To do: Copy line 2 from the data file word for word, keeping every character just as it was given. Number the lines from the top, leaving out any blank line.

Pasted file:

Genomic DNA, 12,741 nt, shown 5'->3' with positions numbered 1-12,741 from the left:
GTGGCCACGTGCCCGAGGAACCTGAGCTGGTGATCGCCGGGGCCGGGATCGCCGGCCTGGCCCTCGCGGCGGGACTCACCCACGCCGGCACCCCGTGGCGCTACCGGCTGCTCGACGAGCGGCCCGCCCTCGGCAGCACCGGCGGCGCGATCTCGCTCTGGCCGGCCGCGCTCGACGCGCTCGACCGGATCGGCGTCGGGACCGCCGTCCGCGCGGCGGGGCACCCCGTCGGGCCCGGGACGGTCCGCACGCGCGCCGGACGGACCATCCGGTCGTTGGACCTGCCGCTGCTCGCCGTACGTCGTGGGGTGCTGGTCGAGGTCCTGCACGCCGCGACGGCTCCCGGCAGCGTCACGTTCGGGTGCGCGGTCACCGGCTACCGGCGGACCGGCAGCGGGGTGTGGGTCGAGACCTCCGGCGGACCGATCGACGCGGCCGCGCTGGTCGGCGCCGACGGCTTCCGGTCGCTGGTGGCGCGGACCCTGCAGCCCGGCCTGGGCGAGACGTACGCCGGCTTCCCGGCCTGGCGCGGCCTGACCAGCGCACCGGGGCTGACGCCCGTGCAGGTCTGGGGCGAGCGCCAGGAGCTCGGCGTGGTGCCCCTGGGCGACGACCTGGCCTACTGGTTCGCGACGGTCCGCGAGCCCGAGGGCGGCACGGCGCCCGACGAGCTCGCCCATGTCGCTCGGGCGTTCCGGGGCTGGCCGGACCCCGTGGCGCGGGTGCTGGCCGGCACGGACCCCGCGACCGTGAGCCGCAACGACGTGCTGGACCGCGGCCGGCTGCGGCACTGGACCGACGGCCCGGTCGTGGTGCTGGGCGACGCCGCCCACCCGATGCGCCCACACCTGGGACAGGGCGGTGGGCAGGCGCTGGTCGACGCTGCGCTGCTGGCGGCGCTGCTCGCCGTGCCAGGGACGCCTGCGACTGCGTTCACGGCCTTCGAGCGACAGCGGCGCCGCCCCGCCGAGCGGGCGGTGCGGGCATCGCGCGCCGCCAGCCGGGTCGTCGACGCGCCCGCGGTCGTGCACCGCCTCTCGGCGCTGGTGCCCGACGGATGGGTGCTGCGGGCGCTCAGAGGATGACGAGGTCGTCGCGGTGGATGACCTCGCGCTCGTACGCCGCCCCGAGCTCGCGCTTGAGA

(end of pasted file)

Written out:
GTGGCCACGTGCCCGAGGAACCTGAGCTGGTGATCGCCGGGGCCGGGATCGCCGGCCTGGCCCTCGCGGCGGGACTCACCCACGCCGGCACCCCGTGGCGCTACCGGCTGCTCGACGAGCGGCCCGCCCTCGGCAGCACCGGCGGCGCGATCTCGCTCTGGCCGGCCGCGCTCGACGCGCTCGACCGGATCGGCGTCGGGACCGCCGTCCGCGCGGCGGGGCACCCCGTCGGGCCCGGGACGGTCCGCACGCGCGCCGGACGGACCATCCGGTCGTTGGACCTGCCGCTGCTCGCCGTACGTCGTGGGGTGCTGGTCGAGGTCCTGCACGCCGCGACGGCTCCCGGCAGCGTCACGTTCGGGTGCGCGGTCACCGGCTACCGGCGGACCGGCAGCGGGGTGTGGGTCGAGACCTCCGGCGGACCGATCGACGCGGCCGCGCTGGTCGGCGCCGACGGCTTCCGGTCGCTGGTGGCGCGGACCCTGCAGCCCGGCCTGGGCGAGACGTACGCCGGCTTCCCGGCCTGGCGCGGCCTGACCAGCGCACCGGGGCTGACGCCCGTGCAGGTCTGGGGCGAGCGCCAGGAGCTCGGCGTGGTGCCCCTGGGCGACGACCTGGCCTACTGGTTCGCGACGGTCCGCGAGCCCGAGGGCGGCACGGCGCCCGACGAGCTCGCCCATGTCGCTCGGGCGTTCCGGGGCTGGCCGGACCCCGTGGCGCGGGTGCTGGCCGGCACGGACCCCGCGACCGTGAGCCGCAACGACGTGCTGGACCGCGGCCGGCTGCGGCACTGGACCGACGGCCCGGTCGTGGTGCTGGGCGACGCCGCCCACCCGATGCGCCCACACCTGGGACAGGGCGGTGGGCAGGCGCTGGTCGACGCTGCGCTGCTGGCGGCGCTGCTCGCCGTGCCAGGGACGCCTGCGACTGCGTTCACGGCCTTCGAGCGACAGCGGCGCCGCCCCGCCGAGCGGGCGGTGCGGGCATCGCGCGCCGCCAGCCGGGTCGTCGACGCGCCCGCGGTCGTGCACCGCCTCTCGGCGCTGGTGCCCGACGGATGGGTGCTGCGGGCGCTCAGAGGATGACGAGGTCGTCGCGGTGGATGACCTCGCGCTCGTACGCCGCCCCGAGCTCGCGCTTGAGA